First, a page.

Typically in winter, cold weather increases natural gas demand and prices. This is most evident in the Northeast, where pipeline constraints can result in price spikes during periods of peak winter demand. This winter, cumulative heating degree days in New York City from November to March totaled 3,063, a decrease of 26% from the previous winter. Average NYC basis to the Henry Hub dropped as well, averaging $0.80/MMBtu this winter, down from an average $2.75/MMBtu last winter.
The charts above highlight, in part, the effects of mild weather on regional price differences. In the larger chart, the red dots represent the combination of weather (HDDs) and basis for winter 2011-2012. During winter 2010-2011, basis was high and weather was relatively cold—shown in the upper right-hand quadrant of the scatterplot. However, during the winter 2011-2012, basis was modest and weather was warmer, thus the red dots are located closer to the lower left portion of the scatterplot. The inset chart indicates that basis never rose above $10/MMBtu and had fewer price spikes compared to prior winters.
U.S. natural gas production flattening out, but still high to begin 2012
After a long period of steady growth, U.S. daily dry gas production growth leveled off during the first three months of 2012, averaging 63.8 Bcfd through March 31, a level almost 9% above the same period in 2011. Production from the Marcellus formation accounted for much of the year-over-year growth in dry natural gas production.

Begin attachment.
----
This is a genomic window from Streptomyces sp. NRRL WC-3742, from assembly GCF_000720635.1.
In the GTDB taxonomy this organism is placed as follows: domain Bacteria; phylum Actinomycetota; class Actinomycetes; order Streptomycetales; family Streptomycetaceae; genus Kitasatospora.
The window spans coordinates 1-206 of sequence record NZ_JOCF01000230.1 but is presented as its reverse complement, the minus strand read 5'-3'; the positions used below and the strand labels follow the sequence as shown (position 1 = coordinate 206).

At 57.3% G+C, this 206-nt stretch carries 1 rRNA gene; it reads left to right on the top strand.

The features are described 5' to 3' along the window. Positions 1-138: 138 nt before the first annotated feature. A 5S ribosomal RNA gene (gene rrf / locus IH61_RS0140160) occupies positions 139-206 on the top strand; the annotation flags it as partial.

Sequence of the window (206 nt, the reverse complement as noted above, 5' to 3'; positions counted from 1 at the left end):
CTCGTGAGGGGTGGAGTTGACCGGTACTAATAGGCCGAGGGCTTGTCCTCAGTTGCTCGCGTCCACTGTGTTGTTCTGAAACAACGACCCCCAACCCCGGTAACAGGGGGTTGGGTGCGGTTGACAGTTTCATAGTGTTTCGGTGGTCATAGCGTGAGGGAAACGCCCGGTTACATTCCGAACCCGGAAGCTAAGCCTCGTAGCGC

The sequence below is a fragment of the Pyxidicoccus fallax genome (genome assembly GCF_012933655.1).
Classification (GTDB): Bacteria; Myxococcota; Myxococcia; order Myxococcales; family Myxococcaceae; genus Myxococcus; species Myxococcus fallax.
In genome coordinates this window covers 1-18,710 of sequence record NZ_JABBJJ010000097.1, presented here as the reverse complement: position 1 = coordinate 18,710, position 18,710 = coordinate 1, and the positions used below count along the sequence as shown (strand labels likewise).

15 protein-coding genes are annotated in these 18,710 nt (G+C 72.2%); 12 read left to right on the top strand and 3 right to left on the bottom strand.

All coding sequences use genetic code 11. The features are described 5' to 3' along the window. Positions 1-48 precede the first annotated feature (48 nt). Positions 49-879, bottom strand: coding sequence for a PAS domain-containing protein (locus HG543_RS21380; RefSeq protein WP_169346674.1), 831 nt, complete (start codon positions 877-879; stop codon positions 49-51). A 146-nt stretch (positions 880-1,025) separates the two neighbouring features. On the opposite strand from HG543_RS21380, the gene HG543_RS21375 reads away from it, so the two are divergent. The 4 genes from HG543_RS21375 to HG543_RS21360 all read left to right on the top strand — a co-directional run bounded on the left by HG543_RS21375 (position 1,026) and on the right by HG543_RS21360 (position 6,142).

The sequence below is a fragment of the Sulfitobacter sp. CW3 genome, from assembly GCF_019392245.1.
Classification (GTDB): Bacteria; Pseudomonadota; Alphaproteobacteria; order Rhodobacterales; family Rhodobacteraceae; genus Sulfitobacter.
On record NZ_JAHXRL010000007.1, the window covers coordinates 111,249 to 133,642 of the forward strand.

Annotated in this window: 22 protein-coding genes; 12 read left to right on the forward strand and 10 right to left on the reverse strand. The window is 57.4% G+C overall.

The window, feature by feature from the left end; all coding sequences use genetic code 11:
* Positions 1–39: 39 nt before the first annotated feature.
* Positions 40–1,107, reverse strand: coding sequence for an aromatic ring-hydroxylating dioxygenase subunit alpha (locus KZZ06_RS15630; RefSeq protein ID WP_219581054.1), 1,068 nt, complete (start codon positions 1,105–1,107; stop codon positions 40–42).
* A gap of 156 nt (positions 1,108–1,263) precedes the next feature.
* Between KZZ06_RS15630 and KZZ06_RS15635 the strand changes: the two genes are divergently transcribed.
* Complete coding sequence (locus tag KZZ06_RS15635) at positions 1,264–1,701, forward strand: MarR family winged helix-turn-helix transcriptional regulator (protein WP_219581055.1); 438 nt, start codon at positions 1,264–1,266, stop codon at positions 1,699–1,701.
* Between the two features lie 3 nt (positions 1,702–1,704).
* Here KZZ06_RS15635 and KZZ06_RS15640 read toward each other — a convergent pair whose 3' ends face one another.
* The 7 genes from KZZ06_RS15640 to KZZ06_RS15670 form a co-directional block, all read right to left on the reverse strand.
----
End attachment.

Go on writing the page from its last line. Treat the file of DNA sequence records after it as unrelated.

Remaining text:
Natural gas demand was down, reflecting warmer-than-normal weather
Note: Other includes estimates of losses associated with pipeline fuel and distribution use.
Natural gas demand averaged 75 Bcfd this winter, the lowest average winter demand since 2006-2007. Demand has been impacted greatly, and in different directions, by two factors in the market this winter.
- Mild weather. The widespread above-normal temperatures reduced natural gas demand from the residential/commercial sector, where natural gas is used largely to heat structures. Residential/commercial natural gas demand estimates averaged 33.4 Bcfd this winter, 22% below last year's winter demand and the lowest average demand using Bentek data beginning in 2005.
- Sustained, low natural gas prices. The drop in residential/commercial demand was balanced out to some degree by increased demand in the power sector. Sustained, low natural gas prices have increased the competitiveness of natural gas-fired electric generators relative to other generation units. This winter, natural gas demand from the power sector averaged 20.6 Bcfd, up 17% from last winter and almost double the average daily demand from the power sector during the winter of 2005-2006, according to Bentek.
Natural gas inventories far above historical ranges
The combination of high natural gas production and lower heating degree days this winter reduced storage withdrawals. Storage inventories bottomed out this year at 2,369 Bcf for the week ending March 9, a record high for the winter low, and ended March at 2,479 Bcf, over 60% higher than the five-year average for the end of March. This winter also had only six weeks where cumulative storage withdrawals topped 100 Bcf, compared to a range of 9-12 weeks during each of the previous five winters.